Measuring HIV acquisitions among partners of key populations: estimates from HIV transmission dynamic models

Romain Silhol*, Rebecca Anderson, Oliver Stevens, James Stannah, Ross D Booton, Stefan D. Baral, Dobromir Dimitrov, Kate M Mitchell, Deborah Donnell, Anna Bershteyn, Tim Brown, Sherrie L Kelly, Hae-Young Kim, Leigh F Johnson, Mathieu Maheu-Giroux, Rowan Martin-Hughes, Sharmistha Mishra, Wiwat Peerapatanapokin, Jack Stone, John StoverYu Teng, Peter T Vickerman, Sonia Arias Garcia, Eline Korenromp, Jeffrey W. Imai-Eaton, Marie-Claude Boily

*Corresponding author for this work

Research output: Contribution to journalArticle (Academic Journal)peer-review

1 Citation (Scopus)


Key populations (KPs), including female sex workers (FSWs), gay men and other men who have sex with men (MSM), people who inject drugs (PWID), and transgender women (TGW) experience disproportionate risks of HIV acquisition. The UNAIDS Global AIDS 2022 Update reported that one-quarter of all new HIV infections occurred among their non-KP sexual partners. However, this fraction relied on heuristics regarding the ratio of new infections that KPs transmitted to their non-KP partners to the new infections acquired among KPs (herein referred to as “infection ratios”). We recalculated these ratios using dynamic transmission models.

One hundred seventy-eight settings (106 countries).

Infection ratios for FSW, MSM, PWID, TGW, and clients of FSW were estimated from 12 models for 2020.

Median model estimates of infection ratios were 0.7 (interquartile range: 0.5–1.0; n = 172 estimates) and 1.2 (0.8–1.8; n = 127) for acquisitions from FSW clients and transmissions from FSW to all their non-KP partners, respectively, which were comparable with the previous UNAIDS assumptions (0.2–1.5 across regions). Model estimates for female partners of MSM were 0.5 (0.2–0.8; n = 20) and 0.3 (0.2–0.4; n = 10) for partners of PWID across settings in Eastern and Southern Africa, lower than the corresponding UNAIDS assumptions (0.9 and 0.8, respectively). The few available model estimates for TGW were higher [5.1 (1.2–7.0; n = 8)] than the UNAIDS assumptions (0.1–0.3). Model estimates for non-FSW partners of FSW clients in Western and Central Africa were high (1.7; 1.0–2.3; n = 29).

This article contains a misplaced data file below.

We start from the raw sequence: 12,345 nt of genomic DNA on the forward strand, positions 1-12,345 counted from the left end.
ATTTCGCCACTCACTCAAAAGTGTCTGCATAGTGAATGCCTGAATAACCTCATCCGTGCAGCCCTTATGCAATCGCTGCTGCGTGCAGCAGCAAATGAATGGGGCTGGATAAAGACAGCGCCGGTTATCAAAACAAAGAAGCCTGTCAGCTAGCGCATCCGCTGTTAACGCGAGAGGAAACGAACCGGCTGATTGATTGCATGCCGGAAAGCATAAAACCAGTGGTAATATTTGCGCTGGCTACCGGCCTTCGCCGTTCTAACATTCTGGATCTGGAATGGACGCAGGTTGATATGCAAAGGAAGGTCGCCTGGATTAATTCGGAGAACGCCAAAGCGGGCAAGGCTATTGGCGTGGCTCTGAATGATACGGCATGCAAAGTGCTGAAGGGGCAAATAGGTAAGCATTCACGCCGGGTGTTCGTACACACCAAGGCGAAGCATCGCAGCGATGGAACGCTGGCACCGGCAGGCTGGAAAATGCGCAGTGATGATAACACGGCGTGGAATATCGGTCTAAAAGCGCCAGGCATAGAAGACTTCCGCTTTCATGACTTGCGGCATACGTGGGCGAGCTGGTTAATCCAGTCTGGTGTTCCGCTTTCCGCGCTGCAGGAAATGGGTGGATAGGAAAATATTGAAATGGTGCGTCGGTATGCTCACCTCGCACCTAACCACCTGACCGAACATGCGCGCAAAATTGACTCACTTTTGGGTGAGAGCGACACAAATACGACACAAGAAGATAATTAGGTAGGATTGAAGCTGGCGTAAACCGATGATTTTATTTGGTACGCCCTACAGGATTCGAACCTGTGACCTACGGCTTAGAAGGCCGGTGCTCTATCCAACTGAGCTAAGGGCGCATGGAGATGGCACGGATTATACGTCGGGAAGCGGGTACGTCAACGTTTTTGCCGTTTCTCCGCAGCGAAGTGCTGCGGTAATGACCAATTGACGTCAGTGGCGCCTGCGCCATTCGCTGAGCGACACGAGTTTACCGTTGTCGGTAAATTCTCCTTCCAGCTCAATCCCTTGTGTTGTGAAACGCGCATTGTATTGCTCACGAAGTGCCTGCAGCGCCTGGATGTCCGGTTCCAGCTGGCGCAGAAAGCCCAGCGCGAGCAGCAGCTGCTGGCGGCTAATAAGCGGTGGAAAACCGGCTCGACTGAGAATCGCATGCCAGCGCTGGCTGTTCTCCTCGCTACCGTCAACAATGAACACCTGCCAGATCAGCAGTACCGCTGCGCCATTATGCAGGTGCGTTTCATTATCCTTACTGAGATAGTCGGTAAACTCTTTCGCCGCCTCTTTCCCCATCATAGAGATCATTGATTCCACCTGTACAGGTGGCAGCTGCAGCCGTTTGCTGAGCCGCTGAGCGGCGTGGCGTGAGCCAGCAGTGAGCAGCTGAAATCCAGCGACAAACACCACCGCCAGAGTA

Ratios of new infections among non-KP partners relative to KP were high, confirming the importance of better addressing prevention and treatment needs among KP as central to reducing overall HIV incidence.
Original languageEnglish
Pages (from-to)e59-e69
Number of pages11
JournalJournal of Acquired Immune Deficiency Syndromes
Issue number1
Publication statusPublished - 1 Jan 2024

Bibliographical note

Funding Information:
Supported partly by the HPTN Modelling Centre, which is funded by the U.S. National Institutes of Health (NIH UM1 AI068617) through HPTN and by the UNAIDS. R.S., R.L.A., O.S., J.W.I.-E., and M.C.B. acknowledge funding from the MRC Centre for Global Infectious Disease Analysis (reference MR/X020258/1), funded by the UK Medical Research Council (MRC). This UK funded award is carried out in the frame of the Global Health EDCTP3 Joint Undertaking. J.S., P.V., M.C.B., and M.M.G. acknowledge funding from the Wellcome Trust (WT 226619/Z/22/Z). S.M. and S.B. were funded in part by the National Institutes of Allergy and Infectious Diseases (R01AI170249) at the National Institute of Health for the modeling conducted in this study. S.M. and M.M.G. research programs are supported Tier 2 Canada Research Chairs. For the purpose of open access, the author has applied a Creative Commons Attribution (CC BY) license to any Author Accepted Manuscript version arising.

Publisher Copyright:
Copyright © 2023 The Author(s). Published by Wolters Kluwer Health, Inc.


Dive into the research topics of 'Measuring HIV acquisitions among partners of key populations: estimates from HIV transmission dynamic models'. Together they form a unique fingerprint.

Cite this